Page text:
Great Weekly poll: are port-less phones the future? available in Dhaka, Bangladesh
The iPhone 7 and 7 Plus arrived in late 2016 with a major omission – the 3.5mm headphone jack was gone. Competitors pocked fun at Apple in ads but followed suit soon after. These days the only flagships to still offer a headphone jack are Sony, Asus and Red Magic. The jack is more common in the mid-range, but there are still many phones in that segment without one that sell millions of units.
So our question for today is this – you already bought a phone without a headphone jack, will you buy one with no wired port at all?
There have been a few prototype devices that abolished the use of wires of any kind, but there hasn’t been a mass market phone with no ports yet. What does USB does these days, anyway? It’s mostly charging. Most data transfers go over the Internet and if you’re an Apple user, over local wireless (Android’s nearby sharing isn’t as reliable or as popular).
There are features like desktop mode, but so many phones these days are sold with USB 2.0 ports and some of those that do have USB 3.0 don’t have DisplayPort Alt mode support or the software to create a proper desktop multitasking environment (we’re looking at you, Google, OnePlus, Asus, Sony and others).
USB-C does support audio out, two versions of it, in fact. One is a digital standard that requires you to plug in an active device with its own DAC and amp (those are usually tiny adapters, but there are large and powerful units too). The other actually wires analog audio over several USB-C pins, so a passive adapter is all you need. However, looking at the ever-rising sales of Bluetooth headphones, we’re starting to think that few people use wired headsets with their smartphones.
Alright, so charging it is then and now the question is whether wireless charging is good enough. Let’s look at some numbers. The phone with the fastest wireless charging currently in our database is the Honor Magic4 Pro, which claims to do an impressive 100W. In our testing, it fully charged its 4,600mAh battery in 40 minutes (vs. 30 minutes when using its 100W charging over USB-C). Companies like Infinix are working on even faster systems.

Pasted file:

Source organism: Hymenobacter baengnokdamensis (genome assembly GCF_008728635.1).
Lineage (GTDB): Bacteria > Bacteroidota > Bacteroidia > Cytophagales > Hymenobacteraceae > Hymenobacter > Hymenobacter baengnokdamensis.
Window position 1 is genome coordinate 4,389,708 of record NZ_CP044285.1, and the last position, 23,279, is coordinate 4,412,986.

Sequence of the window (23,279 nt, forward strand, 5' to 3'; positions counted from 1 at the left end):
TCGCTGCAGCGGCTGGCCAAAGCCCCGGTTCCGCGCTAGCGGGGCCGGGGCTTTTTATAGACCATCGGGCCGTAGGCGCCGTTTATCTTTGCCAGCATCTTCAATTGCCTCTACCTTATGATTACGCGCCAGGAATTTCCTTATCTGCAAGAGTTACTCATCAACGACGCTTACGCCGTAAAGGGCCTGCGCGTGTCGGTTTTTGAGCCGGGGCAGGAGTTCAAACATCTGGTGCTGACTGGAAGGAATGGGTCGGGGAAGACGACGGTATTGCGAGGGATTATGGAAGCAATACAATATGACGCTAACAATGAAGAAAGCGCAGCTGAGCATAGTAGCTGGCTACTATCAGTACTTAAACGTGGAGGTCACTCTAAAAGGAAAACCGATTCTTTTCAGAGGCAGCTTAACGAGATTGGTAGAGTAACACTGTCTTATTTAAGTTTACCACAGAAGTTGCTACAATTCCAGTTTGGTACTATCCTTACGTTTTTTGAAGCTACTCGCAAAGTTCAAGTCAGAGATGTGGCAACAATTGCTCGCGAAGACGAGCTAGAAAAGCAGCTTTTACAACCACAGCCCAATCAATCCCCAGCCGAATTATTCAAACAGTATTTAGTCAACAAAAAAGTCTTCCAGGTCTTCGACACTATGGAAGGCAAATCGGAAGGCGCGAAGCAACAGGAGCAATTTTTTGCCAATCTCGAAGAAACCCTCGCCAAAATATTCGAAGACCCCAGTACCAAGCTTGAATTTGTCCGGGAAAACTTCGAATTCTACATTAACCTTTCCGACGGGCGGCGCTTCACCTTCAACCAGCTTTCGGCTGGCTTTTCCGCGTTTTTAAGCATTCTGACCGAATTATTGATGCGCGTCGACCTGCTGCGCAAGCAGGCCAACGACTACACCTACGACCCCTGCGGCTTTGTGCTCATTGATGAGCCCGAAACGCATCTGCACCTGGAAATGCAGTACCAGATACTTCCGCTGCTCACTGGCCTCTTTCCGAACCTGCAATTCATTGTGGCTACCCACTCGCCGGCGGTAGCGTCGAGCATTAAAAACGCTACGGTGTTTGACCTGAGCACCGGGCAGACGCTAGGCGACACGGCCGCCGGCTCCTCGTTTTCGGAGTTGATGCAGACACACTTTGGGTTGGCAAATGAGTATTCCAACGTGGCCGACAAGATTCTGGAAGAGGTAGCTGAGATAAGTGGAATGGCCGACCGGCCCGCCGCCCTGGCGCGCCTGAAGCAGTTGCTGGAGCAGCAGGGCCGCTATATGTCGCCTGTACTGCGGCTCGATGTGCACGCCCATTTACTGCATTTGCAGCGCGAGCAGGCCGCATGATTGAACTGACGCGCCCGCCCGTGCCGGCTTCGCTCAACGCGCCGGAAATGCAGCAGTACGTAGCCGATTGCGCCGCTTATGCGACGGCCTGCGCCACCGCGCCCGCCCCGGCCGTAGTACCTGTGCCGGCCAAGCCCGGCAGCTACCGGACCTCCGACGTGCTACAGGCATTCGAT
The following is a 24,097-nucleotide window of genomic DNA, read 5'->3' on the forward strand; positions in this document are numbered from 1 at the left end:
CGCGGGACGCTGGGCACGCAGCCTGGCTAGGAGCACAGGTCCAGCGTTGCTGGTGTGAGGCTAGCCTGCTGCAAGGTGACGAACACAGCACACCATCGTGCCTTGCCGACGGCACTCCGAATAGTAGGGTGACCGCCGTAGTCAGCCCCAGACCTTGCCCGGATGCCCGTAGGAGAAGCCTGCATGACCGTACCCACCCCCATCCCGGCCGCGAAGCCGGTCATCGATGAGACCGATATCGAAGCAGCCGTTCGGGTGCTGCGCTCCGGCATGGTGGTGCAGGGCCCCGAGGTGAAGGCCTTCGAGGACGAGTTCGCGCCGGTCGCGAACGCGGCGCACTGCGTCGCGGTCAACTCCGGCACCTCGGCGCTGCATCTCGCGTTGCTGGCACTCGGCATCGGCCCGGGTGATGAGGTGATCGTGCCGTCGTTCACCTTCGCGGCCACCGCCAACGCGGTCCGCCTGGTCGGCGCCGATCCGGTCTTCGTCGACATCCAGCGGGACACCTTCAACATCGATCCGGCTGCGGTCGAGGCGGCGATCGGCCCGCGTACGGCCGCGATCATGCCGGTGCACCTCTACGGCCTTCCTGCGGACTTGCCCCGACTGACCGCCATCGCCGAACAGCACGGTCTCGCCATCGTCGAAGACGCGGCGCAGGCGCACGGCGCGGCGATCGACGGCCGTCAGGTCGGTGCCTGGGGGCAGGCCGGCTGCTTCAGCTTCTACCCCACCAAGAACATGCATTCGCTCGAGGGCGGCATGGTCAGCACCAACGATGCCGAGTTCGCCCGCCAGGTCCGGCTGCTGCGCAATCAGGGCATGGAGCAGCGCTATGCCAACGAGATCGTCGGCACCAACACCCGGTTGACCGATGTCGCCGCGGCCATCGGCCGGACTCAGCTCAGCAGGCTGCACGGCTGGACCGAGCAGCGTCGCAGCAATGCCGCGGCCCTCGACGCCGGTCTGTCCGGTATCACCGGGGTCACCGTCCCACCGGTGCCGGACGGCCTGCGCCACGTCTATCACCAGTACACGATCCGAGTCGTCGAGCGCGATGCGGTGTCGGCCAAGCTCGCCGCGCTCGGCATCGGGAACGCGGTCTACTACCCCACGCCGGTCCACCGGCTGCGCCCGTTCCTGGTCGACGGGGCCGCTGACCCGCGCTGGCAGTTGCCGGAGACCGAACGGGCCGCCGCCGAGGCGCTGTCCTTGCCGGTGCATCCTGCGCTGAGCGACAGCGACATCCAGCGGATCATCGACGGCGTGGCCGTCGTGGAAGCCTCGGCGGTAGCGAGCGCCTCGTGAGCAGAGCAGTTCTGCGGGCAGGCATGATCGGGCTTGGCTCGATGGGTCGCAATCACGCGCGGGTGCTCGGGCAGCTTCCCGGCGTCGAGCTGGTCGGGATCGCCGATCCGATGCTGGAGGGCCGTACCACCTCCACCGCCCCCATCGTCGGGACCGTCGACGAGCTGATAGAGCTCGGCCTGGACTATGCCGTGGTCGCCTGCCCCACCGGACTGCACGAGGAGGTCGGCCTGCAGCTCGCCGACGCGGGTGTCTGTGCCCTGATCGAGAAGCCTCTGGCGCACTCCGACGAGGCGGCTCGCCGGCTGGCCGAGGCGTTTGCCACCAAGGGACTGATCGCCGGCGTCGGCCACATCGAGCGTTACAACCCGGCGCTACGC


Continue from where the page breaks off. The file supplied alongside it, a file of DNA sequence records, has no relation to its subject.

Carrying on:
A Samsung Galaxy S23+ with a comparable 4,700mAh battery and 45W wired charging support gets from flat to 100% in just over an hour. The Google Pixel 7 Pro and iPhone 14 Pro Max need closer to 2 hours. Even something like an old OnePlus 8 Pro from 2020 with just 30W wireless and a 4,510mAh battery keeps pace with the wired charging performance of some of the most popular flagships around.
With the new Qi2 standard, Android phones will get the more secure magnetic attachment that iPhone users have been enjoying with MagSafe. This makes the chargers easier to align, which in turn makes them more efficient and more reliable to boot.
This means that port-less phones are technologically possible today. Not just that, any physical connection may become obsolete – microSD slots are as rare as 3.5mm jacks these days and eSIM-only phones are already here (Apple is at it again). The industry is looking at an even more integrated standard called iSIM, which is built directly into the phone’s chipset (eSIMs are separate chips).
What do you think, are port-less phones the future – whether we like it or not? Or will the efficiency and user-friendliness of physical connections win out in the end?